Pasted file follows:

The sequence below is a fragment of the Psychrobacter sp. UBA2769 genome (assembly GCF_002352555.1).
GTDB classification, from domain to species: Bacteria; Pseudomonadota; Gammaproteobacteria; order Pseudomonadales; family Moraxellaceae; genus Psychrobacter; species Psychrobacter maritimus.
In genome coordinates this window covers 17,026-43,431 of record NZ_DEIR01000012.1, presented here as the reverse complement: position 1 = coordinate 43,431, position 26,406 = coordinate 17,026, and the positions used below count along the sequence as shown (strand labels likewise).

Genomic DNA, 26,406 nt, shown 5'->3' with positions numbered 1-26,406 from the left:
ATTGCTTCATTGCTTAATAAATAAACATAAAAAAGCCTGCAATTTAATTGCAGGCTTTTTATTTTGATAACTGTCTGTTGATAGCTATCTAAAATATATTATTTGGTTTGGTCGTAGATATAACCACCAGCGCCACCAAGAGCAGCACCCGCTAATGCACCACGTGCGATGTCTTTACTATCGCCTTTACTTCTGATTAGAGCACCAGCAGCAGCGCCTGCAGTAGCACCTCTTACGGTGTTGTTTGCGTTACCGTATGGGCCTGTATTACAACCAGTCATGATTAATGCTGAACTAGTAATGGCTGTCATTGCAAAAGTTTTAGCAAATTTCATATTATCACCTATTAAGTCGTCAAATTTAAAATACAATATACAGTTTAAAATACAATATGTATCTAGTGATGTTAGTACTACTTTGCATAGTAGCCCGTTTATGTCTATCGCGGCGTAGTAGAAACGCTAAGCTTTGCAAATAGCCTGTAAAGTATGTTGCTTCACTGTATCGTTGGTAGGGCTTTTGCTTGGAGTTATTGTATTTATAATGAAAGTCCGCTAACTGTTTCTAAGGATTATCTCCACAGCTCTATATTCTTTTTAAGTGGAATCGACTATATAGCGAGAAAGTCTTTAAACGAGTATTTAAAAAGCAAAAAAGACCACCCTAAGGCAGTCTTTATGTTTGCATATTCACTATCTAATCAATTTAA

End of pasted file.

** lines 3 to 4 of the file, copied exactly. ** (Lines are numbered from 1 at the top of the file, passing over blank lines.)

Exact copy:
In genome coordinates this window covers 17,026-43,431 of record NZ_DEIR01000012.1, presented here as the reverse complement: position 1 = coordinate 43,431, position 26,406 = coordinate 17,026, and the positions used below count along the sequence as shown (strand labels likewise).

Genomic DNA, 26,406 nt, shown 5'->3' with positions numbered 1-26,406 from the left: